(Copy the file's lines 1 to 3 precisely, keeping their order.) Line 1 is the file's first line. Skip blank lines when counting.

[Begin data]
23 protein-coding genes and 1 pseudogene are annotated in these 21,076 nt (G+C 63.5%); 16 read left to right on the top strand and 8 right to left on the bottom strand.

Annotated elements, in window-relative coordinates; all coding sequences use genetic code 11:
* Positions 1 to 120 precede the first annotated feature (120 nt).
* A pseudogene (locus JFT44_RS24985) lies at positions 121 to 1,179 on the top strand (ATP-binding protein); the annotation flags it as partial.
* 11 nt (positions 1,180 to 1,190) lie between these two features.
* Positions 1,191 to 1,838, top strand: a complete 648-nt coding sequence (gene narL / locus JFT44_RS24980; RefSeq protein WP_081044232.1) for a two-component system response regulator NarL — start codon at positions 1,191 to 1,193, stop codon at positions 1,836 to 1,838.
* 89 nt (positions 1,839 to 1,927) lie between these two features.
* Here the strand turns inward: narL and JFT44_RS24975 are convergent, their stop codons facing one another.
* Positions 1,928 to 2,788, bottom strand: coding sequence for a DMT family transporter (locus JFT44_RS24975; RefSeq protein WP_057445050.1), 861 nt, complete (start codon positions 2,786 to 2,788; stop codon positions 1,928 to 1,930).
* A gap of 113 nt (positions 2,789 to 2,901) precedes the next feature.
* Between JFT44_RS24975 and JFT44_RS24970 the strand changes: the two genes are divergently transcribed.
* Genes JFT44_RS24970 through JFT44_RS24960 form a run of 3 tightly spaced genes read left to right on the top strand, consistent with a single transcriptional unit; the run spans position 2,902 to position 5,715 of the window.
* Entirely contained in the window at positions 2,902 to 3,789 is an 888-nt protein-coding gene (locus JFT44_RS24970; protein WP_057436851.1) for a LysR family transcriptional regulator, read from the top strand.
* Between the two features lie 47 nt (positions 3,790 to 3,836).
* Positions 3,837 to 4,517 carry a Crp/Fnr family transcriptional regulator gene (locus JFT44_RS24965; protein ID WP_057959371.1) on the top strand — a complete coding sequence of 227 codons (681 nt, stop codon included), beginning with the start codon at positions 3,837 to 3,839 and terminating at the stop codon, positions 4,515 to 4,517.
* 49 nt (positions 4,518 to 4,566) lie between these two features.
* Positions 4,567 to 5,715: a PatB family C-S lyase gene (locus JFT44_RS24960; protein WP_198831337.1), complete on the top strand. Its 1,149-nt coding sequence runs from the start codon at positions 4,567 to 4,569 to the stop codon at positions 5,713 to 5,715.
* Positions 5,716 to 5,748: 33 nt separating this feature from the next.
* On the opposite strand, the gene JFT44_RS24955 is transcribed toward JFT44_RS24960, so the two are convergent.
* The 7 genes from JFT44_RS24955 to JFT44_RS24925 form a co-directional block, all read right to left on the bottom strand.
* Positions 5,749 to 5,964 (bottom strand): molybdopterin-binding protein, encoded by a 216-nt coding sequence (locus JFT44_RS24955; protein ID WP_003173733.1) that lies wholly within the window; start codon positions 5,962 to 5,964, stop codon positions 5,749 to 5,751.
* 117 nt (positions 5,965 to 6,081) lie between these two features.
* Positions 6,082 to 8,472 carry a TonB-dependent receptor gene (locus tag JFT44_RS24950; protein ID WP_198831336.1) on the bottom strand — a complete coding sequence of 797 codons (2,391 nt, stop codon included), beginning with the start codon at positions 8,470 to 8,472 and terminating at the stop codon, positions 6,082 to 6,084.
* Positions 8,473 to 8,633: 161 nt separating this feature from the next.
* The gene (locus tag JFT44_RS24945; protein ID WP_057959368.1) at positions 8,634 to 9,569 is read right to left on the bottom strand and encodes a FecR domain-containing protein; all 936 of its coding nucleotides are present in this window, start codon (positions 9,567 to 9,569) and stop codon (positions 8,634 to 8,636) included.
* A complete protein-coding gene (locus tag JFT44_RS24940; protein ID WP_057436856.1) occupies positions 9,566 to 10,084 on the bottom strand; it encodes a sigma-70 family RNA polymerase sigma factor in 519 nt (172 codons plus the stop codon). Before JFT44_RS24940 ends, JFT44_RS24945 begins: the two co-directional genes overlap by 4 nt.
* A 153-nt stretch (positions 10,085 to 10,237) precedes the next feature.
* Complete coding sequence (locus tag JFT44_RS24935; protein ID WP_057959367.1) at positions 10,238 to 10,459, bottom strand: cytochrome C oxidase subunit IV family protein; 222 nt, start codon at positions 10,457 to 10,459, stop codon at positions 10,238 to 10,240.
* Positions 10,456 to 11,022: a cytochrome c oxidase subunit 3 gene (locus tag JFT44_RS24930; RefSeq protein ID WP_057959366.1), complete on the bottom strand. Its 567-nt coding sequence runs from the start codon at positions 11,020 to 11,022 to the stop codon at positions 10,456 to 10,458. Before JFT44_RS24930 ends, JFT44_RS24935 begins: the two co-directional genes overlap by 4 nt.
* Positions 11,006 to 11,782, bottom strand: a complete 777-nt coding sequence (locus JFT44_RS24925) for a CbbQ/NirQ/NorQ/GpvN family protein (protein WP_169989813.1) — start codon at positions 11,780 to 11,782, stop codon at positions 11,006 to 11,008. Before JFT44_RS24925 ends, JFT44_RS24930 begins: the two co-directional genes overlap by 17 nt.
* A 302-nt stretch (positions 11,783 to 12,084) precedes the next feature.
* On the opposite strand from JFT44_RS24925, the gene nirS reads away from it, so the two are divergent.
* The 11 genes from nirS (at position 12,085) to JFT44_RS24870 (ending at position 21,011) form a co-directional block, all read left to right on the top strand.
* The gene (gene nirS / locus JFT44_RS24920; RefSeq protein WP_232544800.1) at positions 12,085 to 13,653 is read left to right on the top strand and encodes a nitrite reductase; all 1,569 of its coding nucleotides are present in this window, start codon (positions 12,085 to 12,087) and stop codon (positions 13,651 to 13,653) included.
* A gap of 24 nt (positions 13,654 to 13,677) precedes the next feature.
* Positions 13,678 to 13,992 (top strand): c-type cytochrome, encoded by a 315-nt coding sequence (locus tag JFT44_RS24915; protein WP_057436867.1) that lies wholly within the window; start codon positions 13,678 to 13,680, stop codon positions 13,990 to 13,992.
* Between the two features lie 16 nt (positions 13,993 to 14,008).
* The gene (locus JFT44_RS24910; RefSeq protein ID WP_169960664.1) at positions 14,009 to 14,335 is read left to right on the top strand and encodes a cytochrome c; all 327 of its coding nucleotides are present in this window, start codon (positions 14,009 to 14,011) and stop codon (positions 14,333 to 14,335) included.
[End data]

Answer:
23 protein-coding genes and 1 pseudogene are annotated in these 21,076 nt (G+C 63.5%); 16 read left to right on the top strand and 8 right to left on the bottom strand.

Annotated elements, in window-relative coordinates; all coding sequences use genetic code 11:
* Positions 1 to 120 precede the first annotated feature (120 nt).